Prince William has opened up about his time working for the emergency services, and how he hid the stress and struggles he faced from his family, including wife Kate Middleton.
The Duke of Cambridge worked as a pilot for the RAF Search and Rescue and the East Anglia Air Ambulance up until 2017, when he took on royal duties full time.
While delivering a speech at The Royal Foundation’s Emergency Services Mental Health Symposium on Thursday 25 November, William revealed the struggles he faced while working on the frontline.
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He spoke of how he hid the ‘burden’ from Kate, as reported by the Daily Star, William recalled: “I remember the pressure of attending calls in the most stressful conditions, sometimes with tragic conclusions.
“I remember the sense of solidarity with my team, pulling together to do the best we could and sharing the weight of responsibility.”
He continued, outlining how the stress he faced would directly impact his family life: “I also remember returning home with the stresses and strains of the day weighing on my mind, and wanting to avoid burdening my family with what I had seen.”
During his speech on Thursday, the Prince also acknowledged the difficulties of all frontline workers, and the additional mental toll that working with coronavirus has added to their jobs.
200 emergency service leaders were in attendance, including those from fire, ambulance, and police departments, as they watched William outline a brand new mental health initiative.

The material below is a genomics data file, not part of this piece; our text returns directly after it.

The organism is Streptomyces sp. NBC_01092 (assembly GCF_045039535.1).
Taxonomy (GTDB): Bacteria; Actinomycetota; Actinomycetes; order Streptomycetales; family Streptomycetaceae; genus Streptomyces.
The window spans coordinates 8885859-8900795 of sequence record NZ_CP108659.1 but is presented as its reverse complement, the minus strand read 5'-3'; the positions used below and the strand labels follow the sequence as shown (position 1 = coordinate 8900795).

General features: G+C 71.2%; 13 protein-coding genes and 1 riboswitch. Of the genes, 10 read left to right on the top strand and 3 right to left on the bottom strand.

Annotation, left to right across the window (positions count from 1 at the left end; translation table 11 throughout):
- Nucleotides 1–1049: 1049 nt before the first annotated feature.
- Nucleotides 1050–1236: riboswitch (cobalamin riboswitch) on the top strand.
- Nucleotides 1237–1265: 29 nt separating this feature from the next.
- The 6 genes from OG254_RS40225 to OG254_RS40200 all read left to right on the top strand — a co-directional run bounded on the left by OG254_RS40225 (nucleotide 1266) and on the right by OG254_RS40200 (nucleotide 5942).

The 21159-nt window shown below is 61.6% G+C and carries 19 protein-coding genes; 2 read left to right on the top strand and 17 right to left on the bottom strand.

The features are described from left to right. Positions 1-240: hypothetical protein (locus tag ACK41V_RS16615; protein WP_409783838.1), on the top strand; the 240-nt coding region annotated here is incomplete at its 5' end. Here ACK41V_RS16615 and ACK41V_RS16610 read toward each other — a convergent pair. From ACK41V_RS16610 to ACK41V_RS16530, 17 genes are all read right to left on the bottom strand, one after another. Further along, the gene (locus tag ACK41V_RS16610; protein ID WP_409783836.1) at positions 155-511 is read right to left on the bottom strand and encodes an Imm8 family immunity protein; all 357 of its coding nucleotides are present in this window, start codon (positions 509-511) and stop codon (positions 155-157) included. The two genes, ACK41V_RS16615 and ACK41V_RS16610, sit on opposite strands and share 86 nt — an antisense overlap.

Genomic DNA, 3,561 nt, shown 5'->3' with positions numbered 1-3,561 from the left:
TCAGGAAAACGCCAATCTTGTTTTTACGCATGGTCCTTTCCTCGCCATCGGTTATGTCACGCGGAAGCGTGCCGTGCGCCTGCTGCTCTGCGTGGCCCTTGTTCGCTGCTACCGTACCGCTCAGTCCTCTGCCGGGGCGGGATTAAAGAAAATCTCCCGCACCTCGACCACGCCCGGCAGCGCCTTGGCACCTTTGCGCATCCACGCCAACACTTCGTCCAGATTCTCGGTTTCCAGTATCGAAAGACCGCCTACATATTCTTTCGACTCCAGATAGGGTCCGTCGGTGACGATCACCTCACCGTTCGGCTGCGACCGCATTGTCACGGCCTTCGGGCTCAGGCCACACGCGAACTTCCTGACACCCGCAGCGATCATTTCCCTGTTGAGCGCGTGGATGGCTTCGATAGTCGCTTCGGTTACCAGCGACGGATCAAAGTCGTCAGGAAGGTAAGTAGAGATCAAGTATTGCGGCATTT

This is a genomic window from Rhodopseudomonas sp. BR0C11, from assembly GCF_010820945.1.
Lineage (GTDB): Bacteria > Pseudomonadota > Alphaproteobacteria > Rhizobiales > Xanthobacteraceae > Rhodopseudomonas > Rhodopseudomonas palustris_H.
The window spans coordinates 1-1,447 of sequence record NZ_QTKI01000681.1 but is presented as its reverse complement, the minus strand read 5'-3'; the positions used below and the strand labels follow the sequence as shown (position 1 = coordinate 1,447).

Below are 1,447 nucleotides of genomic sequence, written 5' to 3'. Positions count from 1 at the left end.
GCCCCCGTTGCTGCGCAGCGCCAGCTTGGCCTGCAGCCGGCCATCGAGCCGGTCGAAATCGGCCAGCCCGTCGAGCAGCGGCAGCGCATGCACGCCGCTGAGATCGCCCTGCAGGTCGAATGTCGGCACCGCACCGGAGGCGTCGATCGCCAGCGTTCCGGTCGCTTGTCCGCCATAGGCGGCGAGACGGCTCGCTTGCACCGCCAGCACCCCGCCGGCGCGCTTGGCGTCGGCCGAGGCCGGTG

His work will see the introduction of a new set of standards for providing mental health support to emergency workers and their families, called The Blue Light Together initiative.
Stating it was a “crucial step”, he said: “Mental health is, and will remain, a firm priority for the UK’s emergency services.”
The Duke has previously opened up about his time as a pilot, speaking of the lasting impact of working within the emergency services.
In a video released earlier this year with Kate, William explained: “Something that I noticed from my brief spell flying the air ambulance with the team is, when you see so much death and so much bereavement, it does impact how you see the world.
“It impacts your own life and your own family life because it is always there.”
Prince William graduated from Royal Air Force College Cranwell in 2008, before joining RAF Search and Rescue Force the following year.
In 2015, he joined the East Anglian Air Ambulance as a full-time pilot.
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